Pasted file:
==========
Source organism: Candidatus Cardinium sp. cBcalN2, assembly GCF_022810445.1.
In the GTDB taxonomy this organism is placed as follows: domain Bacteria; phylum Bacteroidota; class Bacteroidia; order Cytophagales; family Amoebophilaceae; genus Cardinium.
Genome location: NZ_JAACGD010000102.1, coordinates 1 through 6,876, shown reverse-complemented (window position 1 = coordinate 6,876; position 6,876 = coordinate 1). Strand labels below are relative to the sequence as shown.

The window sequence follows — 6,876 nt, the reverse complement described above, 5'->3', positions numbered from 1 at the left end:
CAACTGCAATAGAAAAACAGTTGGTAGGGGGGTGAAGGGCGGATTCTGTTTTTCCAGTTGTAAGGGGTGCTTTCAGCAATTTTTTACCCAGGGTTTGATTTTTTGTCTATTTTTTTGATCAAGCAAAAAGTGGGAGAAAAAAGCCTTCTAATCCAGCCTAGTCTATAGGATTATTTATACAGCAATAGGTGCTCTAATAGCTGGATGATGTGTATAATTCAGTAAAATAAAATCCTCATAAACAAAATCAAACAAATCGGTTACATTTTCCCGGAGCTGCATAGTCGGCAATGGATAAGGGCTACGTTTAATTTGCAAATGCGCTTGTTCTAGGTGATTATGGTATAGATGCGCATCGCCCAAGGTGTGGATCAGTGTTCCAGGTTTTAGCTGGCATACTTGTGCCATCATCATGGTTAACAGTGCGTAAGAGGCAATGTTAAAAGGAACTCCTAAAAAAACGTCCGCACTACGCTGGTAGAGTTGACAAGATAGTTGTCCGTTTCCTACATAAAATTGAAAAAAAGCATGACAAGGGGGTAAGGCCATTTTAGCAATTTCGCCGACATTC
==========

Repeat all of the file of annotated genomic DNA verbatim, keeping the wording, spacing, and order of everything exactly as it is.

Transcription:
Source organism: Candidatus Cardinium sp. cBcalN2, assembly GCF_022810445.1.
In the GTDB taxonomy this organism is placed as follows: domain Bacteria; phylum Bacteroidota; class Bacteroidia; order Cytophagales; family Amoebophilaceae; genus Cardinium.
Genome location: NZ_JAACGD010000102.1, coordinates 1 through 6,876, shown reverse-complemented (window position 1 = coordinate 6,876; position 6,876 = coordinate 1). Strand labels below are relative to the sequence as shown.

The window sequence follows — 6,876 nt, the reverse complement described above, 5'->3', positions numbered from 1 at the left end:
CAACTGCAATAGAAAAACAGTTGGTAGGGGGGTGAAGGGCGGATTCTGTTTTTCCAGTTGTAAGGGGTGCTTTCAGCAATTTTTTACCCAGGGTTTGATTTTTTGTCTATTTTTTTGATCAAGCAAAAAGTGGGAGAAAAAAGCCTTCTAATCCAGCCTAGTCTATAGGATTATTTATACAGCAATAGGTGCTCTAATAGCTGGATGATGTGTATAATTCAGTAAAATAAAATCCTCATAAACAAAATCAAACAAATCGGTTACATTTTCCCGGAGCTGCATAGTCGGCAATGGATAAGGGCTACGTTTAATTTGCAAATGCGCTTGTTCTAGGTGATTATGGTATAGATGCGCATCGCCCAAGGTGTGGATCAGTGTTCCAGGTTTTAGCTGGCATACTTGTGCCATCATCATGGTTAACAGTGCGTAAGAGGCAATGTTAAAAGGAACTCCTAAAAAAACGTCCGCACTACGCTGGTAGAGTTGACAAGATAGTTGTCCGTTTCCTACATAAAATTGAAAAAAAGCATGACAAGGGGGTAAGGCCATTTTAGCAATTTCGCCGACATTC